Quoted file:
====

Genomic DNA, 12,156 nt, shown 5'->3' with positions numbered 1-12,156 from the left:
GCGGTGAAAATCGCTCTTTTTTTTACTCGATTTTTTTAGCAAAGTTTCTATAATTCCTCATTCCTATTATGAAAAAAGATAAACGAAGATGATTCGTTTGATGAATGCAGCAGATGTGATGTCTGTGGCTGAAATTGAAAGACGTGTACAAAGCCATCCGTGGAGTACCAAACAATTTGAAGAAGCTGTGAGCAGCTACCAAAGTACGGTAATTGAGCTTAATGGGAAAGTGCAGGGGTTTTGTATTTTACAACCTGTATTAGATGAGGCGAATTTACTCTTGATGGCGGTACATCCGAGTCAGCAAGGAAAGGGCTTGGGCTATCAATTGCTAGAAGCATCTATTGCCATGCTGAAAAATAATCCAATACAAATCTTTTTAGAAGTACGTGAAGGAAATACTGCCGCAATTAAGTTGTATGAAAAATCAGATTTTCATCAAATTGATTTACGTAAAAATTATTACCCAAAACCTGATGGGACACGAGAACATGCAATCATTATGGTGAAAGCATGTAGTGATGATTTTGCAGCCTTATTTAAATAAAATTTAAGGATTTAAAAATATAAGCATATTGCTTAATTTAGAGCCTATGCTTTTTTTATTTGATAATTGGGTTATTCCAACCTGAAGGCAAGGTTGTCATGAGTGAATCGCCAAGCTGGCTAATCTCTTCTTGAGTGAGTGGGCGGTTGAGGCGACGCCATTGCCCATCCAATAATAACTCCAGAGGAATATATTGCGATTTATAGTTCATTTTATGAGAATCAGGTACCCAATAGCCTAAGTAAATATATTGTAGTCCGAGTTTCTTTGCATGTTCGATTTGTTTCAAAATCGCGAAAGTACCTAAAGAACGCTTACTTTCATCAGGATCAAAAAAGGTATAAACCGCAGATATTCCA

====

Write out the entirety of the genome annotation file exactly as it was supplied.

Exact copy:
Genomic DNA, 12,156 nt, shown 5'->3' with positions numbered 1-12,156 from the left:
GCGGTGAAAATCGCTCTTTTTTTTACTCGATTTTTTTAGCAAAGTTTCTATAATTCCTCATTCCTATTATGAAAAAAGATAAACGAAGATGATTCGTTTGATGAATGCAGCAGATGTGATGTCTGTGGCTGAAATTGAAAGACGTGTACAAAGCCATCCGTGGAGTACCAAACAATTTGAAGAAGCTGTGAGCAGCTACCAAAGTACGGTAATTGAGCTTAATGGGAAAGTGCAGGGGTTTTGTATTTTACAACCTGTATTAGATGAGGCGAATTTACTCTTGATGGCGGTACATCCGAGTCAGCAAGGAAAGGGCTTGGGCTATCAATTGCTAGAAGCATCTATTGCCATGCTGAAAAATAATCCAATACAAATCTTTTTAGAAGTACGTGAAGGAAATACTGCCGCAATTAAGTTGTATGAAAAATCAGATTTTCATCAAATTGATTTACGTAAAAATTATTACCCAAAACCTGATGGGACACGAGAACATGCAATCATTATGGTGAAAGCATGTAGTGATGATTTTGCAGCCTTATTTAAATAAAATTTAAGGATTTAAAAATATAAGCATATTGCTTAATTTAGAGCCTATGCTTTTTTTATTTGATAATTGGGTTATTCCAACCTGAAGGCAAGGTTGTCATGAGTGAATCGCCAAGCTGGCTAATCTCTTCTTGAGTGAGTGGGCGGTTGAGGCGACGCCATTGCCCATCCAATAATAACTCCAGAGGAATATATTGCGATTTATAGTTCATTTTATGAGAATCAGGTACCCAATAGCCTAAGTAAATATATTGTAGTCCGAGTTTCTTTGCATGTTCGATTTGTTTCAAAATCGCGAAAGTACCTAAAGAACGCTTACTTTCATCAGGATCAAAAAAGGTATAAACCGCAGATATTCCA